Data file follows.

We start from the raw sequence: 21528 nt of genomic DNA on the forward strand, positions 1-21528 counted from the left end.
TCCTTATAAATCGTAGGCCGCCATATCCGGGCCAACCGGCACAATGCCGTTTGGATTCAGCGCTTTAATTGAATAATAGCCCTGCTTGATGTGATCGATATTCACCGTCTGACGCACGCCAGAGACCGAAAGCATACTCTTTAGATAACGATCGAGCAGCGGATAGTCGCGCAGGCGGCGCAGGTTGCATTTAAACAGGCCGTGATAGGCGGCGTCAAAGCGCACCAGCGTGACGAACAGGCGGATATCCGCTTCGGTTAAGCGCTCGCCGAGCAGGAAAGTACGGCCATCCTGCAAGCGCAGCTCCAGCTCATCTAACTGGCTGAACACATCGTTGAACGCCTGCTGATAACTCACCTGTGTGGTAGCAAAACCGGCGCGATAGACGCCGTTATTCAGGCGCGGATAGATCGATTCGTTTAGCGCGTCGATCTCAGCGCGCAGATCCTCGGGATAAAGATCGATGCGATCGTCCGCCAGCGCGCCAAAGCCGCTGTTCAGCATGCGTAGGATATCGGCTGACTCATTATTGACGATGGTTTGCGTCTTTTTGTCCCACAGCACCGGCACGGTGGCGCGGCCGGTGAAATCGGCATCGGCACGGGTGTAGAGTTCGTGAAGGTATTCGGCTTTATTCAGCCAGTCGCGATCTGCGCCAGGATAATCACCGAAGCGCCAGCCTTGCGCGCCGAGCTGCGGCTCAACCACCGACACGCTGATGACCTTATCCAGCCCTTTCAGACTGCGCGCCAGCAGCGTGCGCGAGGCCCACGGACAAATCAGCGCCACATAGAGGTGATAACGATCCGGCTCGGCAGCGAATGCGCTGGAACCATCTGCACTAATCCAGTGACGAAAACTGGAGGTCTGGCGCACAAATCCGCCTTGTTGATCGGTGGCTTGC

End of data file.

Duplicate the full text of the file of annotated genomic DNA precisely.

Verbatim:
We start from the raw sequence: 21528 nt of genomic DNA on the forward strand, positions 1-21528 counted from the left end.
TCCTTATAAATCGTAGGCCGCCATATCCGGGCCAACCGGCACAATGCCGTTTGGATTCAGCGCTTTAATTGAATAATAGCCCTGCTTGATGTGATCGATATTCACCGTCTGACGCACGCCAGAGACCGAAAGCATACTCTTTAGATAACGATCGAGCAGCGGATAGTCGCGCAGGCGGCGCAGGTTGCATTTAAACAGGCCGTGATAGGCGGCGTCAAAGCGCACCAGCGTGACGAACAGGCGGATATCCGCTTCGGTTAAGCGCTCGCCGAGCAGGAAAGTACGGCCATCCTGCAAGCGCAGCTCCAGCTCATCTAACTGGCTGAACACATCGTTGAACGCCTGCTGATAACTCACCTGTGTGGTAGCAAAACCGGCGCGATAGACGCCGTTATTCAGGCGCGGATAGATCGATTCGTTTAGCGCGTCGATCTCAGCGCGCAGATCCTCGGGATAAAGATCGATGCGATCGTCCGCCAGCGCGCCAAAGCCGCTGTTCAGCATGCGTAGGATATCGGCTGACTCATTATTGACGATGGTTTGCGTCTTTTTGTCCCACAGCACCGGCACGGTGGCGCGGCCGGTGAAATCGGCATCGGCACGGGTGTAGAGTTCGTGAAGGTATTCGGCTTTATTCAGCCAGTCGCGATCTGCGCCAGGATAATCACCGAAGCGCCAGCCTTGCGCGCCGAGCTGCGGCTCAACCACCGACACGCTGATGACCTTATCCAGCCCTTTCAGACTGCGCGCCAGCAGCGTGCGCGAGGCCCACGGACAAATCAGCGCCACATAGAGGTGATAACGATCCGGCTCGGCAGCGAATGCGCTGGAACCATCTGCACTAATCCAGTGACGAAAACTGGAGGTCTGGCGCACAAATCCGCCTTGTTGATCGGTGGCTTGC